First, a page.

F1 Hot News
By Andrew Maitland
October 5, 2004
Fans urged to save Silverstone
(GMM) Fans of the British Grand Prix are using an online petition to
urge Bernie Ecclestone to reinstate the axed Silverstone race.
The petition is addressed to the 73-year-old's 'Formula One
Management' company following last Thursday's news that an offer to
promote the race in 2005 was not accepted.
''Britain is the home of motorsport,'' read the petition's prefix,
''(and) Silverstone is buried deep in tradition.''
At time of publication, the Brit GP petition - run by free online
petition service PetitionOnline.com - was nearing 1800 signatures.
''The (British GP) will be a tragic loss to Formula One,'' said the
'comment' on one signature, ''since it is home to several ... teams
and always provides some of the best (racing).''
To add your signature to the petition, go to
Webber to race b-spec Jaguar
(GMM) Mark Webber will race in a new lightweight car this weekend as
Jaguar reaches the penultimate grand prix of a five-year team career.
The Australian driver, in his home country this week for a bout of
pre-Japanese GP training and holidaying, is set to drive the 'R5b-06',
which was debuted by team-mate Christian Klien in China.
''The guys (in the team) have all really pulled together over these
last couple of weeks,'' said Webber, 27, apparently referring to
Ford's recent decision to pull out of F1 after the final GP in Brazil.
He added: ''I would like to reward them with points before the season
A team statement said the 'focus' back at Milton-Keynes has been the
'fine tuning' of Webber's b-spec Jaguar chassis.
''(Suzuka) is a tough track,'' Webber continued, ''but (it) allows us
to really test ourselves.''
Sato feels home race 'pressure'
(GMM) Japan's Formula One hero Takuma Sato does not know Suzuka as
well as many racing people imagine.
The little 27-year-old, who scored points at his home track for Jordan
in 2002 and on BAR debut late last year, started a busy week of
pre-race PR in Tokyo on Monday.
''I did most of my junior racing in Europe,'' 'Taku' smiled, ''not in
Sato will be a busy boy leading up to Sunday's big race - interviews,
photo shoots and television appearances dominated Monday's tour of the
Asked if the week will disrupt his mental and physical preparation for
the grand prix, Takuma replied: ''I am busy, obviously -- very busy,
and there is also some extra pressure. But the support here is so
great, you can really feel (the fans') energy.''
Senna to drive uncle's F1 car
(GMM) Bruno Senna will drive a Lotus Formula One car, raced by his
late uncle in 1986, around the Interlagos circuit near Sao Paulo later
The demonstration run, to coincide with the final grand prix of the
2004 season in Brazil, was - according to a source - suggested by F1
impresario Bernie Ecclestone.
In April, Sao Paulo-born legend Senna's old F1 team-mate Gerhard
Berger demonstrated the Lotus at Imola, which claimed the great racer
at Tamburello corner in 1994.
Following a decade-long family ban on motor racing, 21-year-old Bruno
Senna recently debuted in Formula BMW in Britain.
Bernie's dog 'should be put down'
(GMM) Bernie Ecclestone is in trouble - but, this time, his rivals are
not the ones at the working end of the F1 impresario's grand
British media reports are claiming that his dog, named Brulee, has
attacked other dogs and local residents in Chelsea (England).
Some neighbors say Brulee, a chow, should be put down.
''There's only been three attacks that I know of,'' Ecclestone, 73,
said in London's 'Evening Standard' newspaper.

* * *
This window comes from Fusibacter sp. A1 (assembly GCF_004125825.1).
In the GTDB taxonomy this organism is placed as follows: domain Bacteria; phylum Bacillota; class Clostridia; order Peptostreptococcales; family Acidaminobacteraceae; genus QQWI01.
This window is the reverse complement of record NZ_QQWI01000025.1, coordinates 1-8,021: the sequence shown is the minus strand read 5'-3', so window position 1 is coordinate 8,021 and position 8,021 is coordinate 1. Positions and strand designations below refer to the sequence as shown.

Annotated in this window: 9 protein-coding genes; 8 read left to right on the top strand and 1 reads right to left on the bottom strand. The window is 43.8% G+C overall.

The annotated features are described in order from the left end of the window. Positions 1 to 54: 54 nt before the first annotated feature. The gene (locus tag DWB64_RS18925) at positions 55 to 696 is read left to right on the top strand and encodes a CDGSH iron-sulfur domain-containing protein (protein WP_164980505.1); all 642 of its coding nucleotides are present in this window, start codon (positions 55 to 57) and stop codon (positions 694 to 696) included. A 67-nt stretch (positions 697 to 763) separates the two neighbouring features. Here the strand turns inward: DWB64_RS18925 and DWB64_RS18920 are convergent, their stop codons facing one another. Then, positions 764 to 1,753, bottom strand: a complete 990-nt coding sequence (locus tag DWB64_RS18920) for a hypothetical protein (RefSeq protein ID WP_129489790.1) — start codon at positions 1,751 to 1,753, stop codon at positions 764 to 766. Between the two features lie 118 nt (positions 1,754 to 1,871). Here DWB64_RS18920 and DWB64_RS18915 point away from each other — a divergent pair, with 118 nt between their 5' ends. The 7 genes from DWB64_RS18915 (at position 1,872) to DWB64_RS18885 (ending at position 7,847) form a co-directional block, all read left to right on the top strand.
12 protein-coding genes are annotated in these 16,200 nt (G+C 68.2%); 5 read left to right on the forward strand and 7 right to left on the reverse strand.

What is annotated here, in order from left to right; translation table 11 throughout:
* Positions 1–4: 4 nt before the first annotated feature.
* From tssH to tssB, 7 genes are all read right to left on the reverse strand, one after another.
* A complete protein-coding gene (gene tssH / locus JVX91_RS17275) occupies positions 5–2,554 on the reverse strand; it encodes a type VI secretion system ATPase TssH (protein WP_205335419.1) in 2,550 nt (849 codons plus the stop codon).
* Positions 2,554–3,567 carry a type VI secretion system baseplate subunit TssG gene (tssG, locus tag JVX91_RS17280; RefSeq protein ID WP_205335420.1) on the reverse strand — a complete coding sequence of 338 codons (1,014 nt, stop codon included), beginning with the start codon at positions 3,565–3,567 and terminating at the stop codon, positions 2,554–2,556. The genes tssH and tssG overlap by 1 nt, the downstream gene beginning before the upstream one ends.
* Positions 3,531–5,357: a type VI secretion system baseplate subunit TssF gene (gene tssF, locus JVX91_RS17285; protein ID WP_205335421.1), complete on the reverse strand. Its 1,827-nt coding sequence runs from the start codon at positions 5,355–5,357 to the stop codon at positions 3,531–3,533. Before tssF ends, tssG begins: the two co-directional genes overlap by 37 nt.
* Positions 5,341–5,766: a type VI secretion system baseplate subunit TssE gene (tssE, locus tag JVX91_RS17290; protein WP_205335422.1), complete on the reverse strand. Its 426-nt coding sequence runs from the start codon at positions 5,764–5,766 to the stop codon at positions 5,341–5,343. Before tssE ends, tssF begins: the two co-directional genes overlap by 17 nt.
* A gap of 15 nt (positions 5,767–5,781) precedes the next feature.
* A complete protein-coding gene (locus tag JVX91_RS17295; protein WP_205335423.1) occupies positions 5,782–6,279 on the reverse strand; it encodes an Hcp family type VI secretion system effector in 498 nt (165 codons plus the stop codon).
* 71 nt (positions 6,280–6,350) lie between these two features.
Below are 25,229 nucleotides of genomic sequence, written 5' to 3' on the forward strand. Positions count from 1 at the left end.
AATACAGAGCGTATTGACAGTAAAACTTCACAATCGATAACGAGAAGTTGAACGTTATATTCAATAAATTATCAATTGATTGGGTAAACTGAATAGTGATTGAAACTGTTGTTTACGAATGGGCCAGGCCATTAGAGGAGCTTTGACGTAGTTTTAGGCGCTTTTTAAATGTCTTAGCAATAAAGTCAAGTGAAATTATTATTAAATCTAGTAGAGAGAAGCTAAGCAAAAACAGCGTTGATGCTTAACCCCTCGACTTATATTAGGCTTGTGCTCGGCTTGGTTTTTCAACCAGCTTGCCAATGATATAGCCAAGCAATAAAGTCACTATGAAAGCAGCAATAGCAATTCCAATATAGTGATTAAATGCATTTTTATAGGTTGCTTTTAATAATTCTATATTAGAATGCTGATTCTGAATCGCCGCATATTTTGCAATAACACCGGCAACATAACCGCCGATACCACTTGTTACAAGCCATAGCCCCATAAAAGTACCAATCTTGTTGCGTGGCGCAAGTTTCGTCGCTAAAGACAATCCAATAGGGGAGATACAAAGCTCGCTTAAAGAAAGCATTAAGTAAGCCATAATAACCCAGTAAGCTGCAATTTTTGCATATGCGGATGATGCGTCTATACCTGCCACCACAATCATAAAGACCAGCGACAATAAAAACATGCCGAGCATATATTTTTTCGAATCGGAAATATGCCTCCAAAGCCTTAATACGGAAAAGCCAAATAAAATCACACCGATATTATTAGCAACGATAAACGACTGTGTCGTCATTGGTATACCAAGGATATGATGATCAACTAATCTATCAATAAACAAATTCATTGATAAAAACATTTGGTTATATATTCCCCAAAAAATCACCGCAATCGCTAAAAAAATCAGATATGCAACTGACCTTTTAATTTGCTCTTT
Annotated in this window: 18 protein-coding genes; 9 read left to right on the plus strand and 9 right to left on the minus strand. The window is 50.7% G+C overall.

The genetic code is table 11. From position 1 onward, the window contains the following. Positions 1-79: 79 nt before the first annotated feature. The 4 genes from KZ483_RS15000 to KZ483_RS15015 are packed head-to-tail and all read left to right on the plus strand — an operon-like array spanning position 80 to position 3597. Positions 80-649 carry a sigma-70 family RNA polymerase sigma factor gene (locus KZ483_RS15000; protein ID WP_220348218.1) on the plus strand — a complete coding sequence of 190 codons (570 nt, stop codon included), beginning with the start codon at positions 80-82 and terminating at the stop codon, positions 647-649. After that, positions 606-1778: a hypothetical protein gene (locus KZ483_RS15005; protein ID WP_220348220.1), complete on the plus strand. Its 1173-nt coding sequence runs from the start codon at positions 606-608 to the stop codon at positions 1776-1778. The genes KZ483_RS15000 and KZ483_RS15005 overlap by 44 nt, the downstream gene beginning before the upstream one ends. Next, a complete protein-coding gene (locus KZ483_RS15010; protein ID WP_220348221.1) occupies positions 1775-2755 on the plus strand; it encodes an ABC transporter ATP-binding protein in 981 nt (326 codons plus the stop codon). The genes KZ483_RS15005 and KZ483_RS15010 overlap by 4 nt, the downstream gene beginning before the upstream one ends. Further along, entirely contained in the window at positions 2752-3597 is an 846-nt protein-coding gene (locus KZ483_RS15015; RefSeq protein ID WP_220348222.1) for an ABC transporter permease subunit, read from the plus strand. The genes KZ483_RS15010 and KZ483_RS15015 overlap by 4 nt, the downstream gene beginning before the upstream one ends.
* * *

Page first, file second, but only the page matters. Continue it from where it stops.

''It's a petty neighborhood argument and typical of the people in
The latest row appears to have been sparked by an incident last week,
in which neighbor Alan Nash - a banker - had to have a tetanus
injection after being bitten on the leg.
The Chelsea Square Garden Association, chaired by Nash, has written to
Bernie threatening to revoke his right to use the garden.
Montoya and Mercedes
(GMM) Juan Pablo Montoya became more acquainted with future employer
Mercedes- Benz at the weekend, as a guest of McLaren's F1 engine
partner at Hockenheim.
The Colombian, still racing in BMW-branded Williams overalls at grands
prix, headed to the German circuit to cheer brother Federico's
progress in a Formula BMW car.
But Montoya, set to switch to McLaren around Christmas time, was
actually an official guest of Mercedes as the marque competed in the
German touring car (DTM) main event.
1982 world champion Keke Rosberg and 2002 Toyota driver Allan McNish
were also spotted at the circuit.
Montoya was obliged to return from Asia to Europe in between the
Chinese and Japanese grands prix, but was not invited to test the FW26
as Williams has ceased Juan's development program.
He retired whilst leading the Japanese GP last year. ''I've always
done fairly well at Suzuka,'' said Montoya.
''The track should suit the Williams car, so I'm pretty confident of a
Brit GP shortfall 'was $1.4 million'
(GMM) Richard Caborn has denied that a more than $5 million shortfall
scuppered Silverstone's British Grand Prix for 2005.
Rather, the UK sport minister said the track-owning British Racing
Drivers' Club refused to stump up with a 'petty' $1.4 million that
ultimately came between the race and F1 impresario Bernie Ecclestone.
What's more, he said, 73-year-old Bernie has agreed to 'split the
difference' to ensure that Britain does not have to go without a
'jewel' in its motor sport schedule.
Caborn scoffed at the miserly $1.4 million as approximately 'what
Michael Schumacher earns every minute' he is at the wheel of the red
Asked if the government would be coming to the rescue, the sport
minister bluntly replied: 'No,' whilst implying that Silverstone has
already received enough.
Israeli tests Jordan car
(GMM) 41-year-old Chanoch Nissany returned to the wheel of a year-old
Jordan car at the F1 team's local Silverstone track last Tuesday.
The F3000 test driver, who lives in Budapest but is an Israeli
national, did more than 100 laps on the shorter 'National Circuit'
layout in central England.
Nissany drove 'consistently strongly throughout the session,' said a
The last time Chanoch tested the Jordan, in July, it was pointed out
that team owner Eddie Jordan was in talks with a Dubai-based buy-out
Button laments Brit GP axe
(GMM) The loss of the F1 race at Silverstone will be a disaster for
current and future British drivers, Jenson Button said.
The English star of Brackley-based Formula One team BAR, and
(probably) next year Williams - which finds an HQ in Oxfordshire -
hopes parties see sense on the exclusion of the British GP for 2005.
Button, 24, told UK newspaper 'Mirror': ''The greatest feeling, apart
from winning the world championship, would be to stand on the top of
the podium at Silverstone.''
The circuit-owning British Racing Drivers' Club, though, said Bernie